Imprisonment is Never Justified
by Jay B. Van Story
March 13, 2005
Some officials are trying to justify my false imprisonment by citing my relatively minor prior conviction.
|Under that flawed reasoning, it would be justified for
Martha Stewart to be falsely imprisoned on a fabricated charge of armed
robbery, just because she has an insider trading conviction. It would be
permissible for everyone who has ever been convicted of shoplifting to
be locked up on phony aggravated robbery charges. It would be okay for
everyone who has ever gotten a speeding ticket to be jailed on manufactured
car theft charges.
The reality is, a sizeable percentage of those who have been exonerated and freed have had one or more prior convictions on their records, or have been accused of other crimes. Rubin "Hurricane" Carter is a famous example.
Rubin Carter had previously been convicted of theft, robbery and assault before being wrongly convicted of a double murder in New Jersey. He was exonerated and set free after 25 years of false imprisonment.
Carter's criminal record made it easier for officials to deceive a jury into wrongly convicting him of something he didn't do, but it certainly didn't give them a right to do so. It certainly didn't make his false imprisonment any more justified.
An illegally obtained conviction is wrong under any circumstances. NOTHING gives officials a license to break the law to get a conviction. If we allow them to get away with it in even one case, we invite them to do it in any case.
Carlos Lavernia had a record before he was convicted of two rapes and a homicide, and labeled the "Barton Creek Rapist" in Austin, Texas. He was exonerated and freed a few years ago, even though he had a prior conviction for indecency with a child. He spent 12 years falsely imprisoned.
Ron Williamson of Ada, Oklahoma, was convicted in 1987 of murder, and proven innocent in 1999 through new evidence. He was set free, even though he had been accused of two rapes and had been convicted of passing bad checks before being wrongly convicted of murder.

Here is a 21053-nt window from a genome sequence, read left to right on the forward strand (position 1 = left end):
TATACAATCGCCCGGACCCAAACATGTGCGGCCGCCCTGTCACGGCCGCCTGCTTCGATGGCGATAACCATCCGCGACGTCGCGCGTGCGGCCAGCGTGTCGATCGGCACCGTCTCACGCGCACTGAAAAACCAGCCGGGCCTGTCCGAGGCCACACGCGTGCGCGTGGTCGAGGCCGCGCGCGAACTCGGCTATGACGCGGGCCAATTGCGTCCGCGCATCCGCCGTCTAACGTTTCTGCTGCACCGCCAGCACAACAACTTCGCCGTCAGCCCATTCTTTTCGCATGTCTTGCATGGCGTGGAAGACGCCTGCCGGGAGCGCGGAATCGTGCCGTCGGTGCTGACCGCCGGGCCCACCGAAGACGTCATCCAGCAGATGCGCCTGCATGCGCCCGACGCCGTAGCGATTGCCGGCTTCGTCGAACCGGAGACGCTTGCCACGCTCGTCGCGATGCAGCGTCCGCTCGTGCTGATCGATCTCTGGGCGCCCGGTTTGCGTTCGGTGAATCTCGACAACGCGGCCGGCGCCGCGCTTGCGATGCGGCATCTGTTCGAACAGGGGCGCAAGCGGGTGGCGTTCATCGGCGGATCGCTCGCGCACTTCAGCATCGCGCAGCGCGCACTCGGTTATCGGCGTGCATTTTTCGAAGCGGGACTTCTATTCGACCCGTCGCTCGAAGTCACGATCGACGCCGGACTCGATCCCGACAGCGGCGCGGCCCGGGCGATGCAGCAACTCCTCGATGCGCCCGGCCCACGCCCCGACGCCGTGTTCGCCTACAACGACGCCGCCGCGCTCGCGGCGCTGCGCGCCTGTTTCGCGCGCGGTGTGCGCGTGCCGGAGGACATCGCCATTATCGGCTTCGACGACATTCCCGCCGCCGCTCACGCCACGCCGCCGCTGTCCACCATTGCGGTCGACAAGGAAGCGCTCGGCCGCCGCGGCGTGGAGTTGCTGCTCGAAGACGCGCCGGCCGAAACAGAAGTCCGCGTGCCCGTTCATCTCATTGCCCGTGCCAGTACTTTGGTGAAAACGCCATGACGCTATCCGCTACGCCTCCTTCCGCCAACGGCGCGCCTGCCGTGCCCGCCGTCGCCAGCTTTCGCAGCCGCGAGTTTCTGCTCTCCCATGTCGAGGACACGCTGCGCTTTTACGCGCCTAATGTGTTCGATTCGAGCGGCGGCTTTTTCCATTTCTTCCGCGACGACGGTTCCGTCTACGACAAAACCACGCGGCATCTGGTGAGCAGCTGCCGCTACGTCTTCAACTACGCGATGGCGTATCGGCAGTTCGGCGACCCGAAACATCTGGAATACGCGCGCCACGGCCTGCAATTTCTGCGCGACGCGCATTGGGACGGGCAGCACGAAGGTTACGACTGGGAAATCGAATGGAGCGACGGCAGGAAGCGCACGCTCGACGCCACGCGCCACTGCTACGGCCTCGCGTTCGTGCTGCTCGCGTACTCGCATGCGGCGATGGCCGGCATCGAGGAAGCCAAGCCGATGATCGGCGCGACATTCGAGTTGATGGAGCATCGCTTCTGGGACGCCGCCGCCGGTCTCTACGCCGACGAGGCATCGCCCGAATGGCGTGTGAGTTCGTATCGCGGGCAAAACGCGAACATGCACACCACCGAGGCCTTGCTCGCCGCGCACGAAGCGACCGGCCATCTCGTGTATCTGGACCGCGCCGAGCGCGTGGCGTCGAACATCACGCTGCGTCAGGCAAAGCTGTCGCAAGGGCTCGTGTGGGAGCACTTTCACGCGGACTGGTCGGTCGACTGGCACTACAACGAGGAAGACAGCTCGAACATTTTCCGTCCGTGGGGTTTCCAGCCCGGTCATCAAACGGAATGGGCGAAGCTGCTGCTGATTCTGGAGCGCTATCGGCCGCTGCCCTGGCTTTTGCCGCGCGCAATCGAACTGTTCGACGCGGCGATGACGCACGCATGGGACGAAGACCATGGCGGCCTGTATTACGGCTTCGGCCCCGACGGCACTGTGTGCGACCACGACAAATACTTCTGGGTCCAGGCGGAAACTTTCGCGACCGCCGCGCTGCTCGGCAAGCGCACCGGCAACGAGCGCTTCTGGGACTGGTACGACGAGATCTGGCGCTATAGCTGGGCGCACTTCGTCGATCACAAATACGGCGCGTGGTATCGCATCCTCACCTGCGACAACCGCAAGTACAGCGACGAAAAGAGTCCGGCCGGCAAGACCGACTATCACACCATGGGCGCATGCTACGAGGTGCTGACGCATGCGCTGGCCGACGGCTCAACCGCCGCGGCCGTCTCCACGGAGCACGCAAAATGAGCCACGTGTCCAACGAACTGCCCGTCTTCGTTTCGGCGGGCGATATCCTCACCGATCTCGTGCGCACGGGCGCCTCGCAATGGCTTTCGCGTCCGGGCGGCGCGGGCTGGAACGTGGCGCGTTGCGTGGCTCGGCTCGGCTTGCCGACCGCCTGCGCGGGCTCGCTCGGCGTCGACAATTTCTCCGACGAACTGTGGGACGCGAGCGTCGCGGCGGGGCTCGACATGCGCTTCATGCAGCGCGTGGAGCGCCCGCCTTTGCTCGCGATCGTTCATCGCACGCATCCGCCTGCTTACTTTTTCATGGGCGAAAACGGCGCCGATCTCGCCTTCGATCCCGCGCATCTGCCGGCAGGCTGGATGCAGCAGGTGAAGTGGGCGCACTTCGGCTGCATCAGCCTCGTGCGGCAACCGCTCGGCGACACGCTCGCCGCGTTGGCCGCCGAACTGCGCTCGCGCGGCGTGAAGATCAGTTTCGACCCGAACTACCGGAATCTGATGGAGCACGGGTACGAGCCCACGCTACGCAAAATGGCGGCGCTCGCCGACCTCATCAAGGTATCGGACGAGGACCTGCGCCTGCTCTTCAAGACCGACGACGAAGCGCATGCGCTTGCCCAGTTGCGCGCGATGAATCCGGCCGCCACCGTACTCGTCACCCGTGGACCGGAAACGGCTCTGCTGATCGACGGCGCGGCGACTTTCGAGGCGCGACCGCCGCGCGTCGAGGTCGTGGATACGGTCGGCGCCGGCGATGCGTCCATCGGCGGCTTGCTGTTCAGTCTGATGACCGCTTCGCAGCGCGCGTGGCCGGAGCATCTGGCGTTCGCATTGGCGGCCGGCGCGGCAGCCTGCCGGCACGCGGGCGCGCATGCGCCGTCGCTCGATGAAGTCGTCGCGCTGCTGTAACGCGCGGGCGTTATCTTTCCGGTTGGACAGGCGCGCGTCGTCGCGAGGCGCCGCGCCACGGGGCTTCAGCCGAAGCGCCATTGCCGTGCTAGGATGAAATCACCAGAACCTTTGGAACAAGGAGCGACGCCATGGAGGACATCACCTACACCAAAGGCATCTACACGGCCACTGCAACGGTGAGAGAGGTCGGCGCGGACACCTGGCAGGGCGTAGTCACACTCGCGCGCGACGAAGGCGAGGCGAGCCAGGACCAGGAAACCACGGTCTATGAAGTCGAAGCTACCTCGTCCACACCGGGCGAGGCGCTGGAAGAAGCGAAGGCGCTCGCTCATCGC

Earl Washington of Virginia was pardoned in October 2000. He had been falsely convicted of rape and murder 15 years earlier. He had priors for assault and burglary.
Calvin Johnson, Jr. of Jonesboro, Georgia was convicted of rape, but exonerated and freed after 16 years in 1999, despite having been previously convicted of marijuana possession, burglary, possession of a concealed weapon, and accused of another rape.
Then there were the over three dozen people from Tulia, Texas who were exonerated and freed in June 2003, after up to four years of false imprisonment on totally fabricated drug dealing charges. Many of them had prior convictions for drug possession, theft, and other relatively minor offenses. However, this was irrelevant when it came to correcting the huge injustice of their wrongful imprisonment on fabricated charges.
A.C., the alleged victim in my case, has three young children. Like
all good mothers, she is fiercely protective of them. She is also a Christian
who believes in truth over lies, good over evil, and right over wrong.
Some officials might try and claim that A.C.'s recantation holds no weight because it surfaced years after the trial. This overlooks the fact that this is not the first time she has insisted that I am innocent. Indeed, A.C., her mother, and her oldest brother adamantly and repeatedly insisted from the beginning that I am innocent. Only after they were methodically and meticulously coached and coerced by corrupt CPS investigators did they begin going along with the investigator’s false suggestions that I had abused her. A.C.' s other family members and relatives have always maintained that I am innocent.
Yet, I continue to be robbed of my life, week after excruciating week, month after torturous month, year after tormented year.
There is no justification.
©2005 IIAO Inc.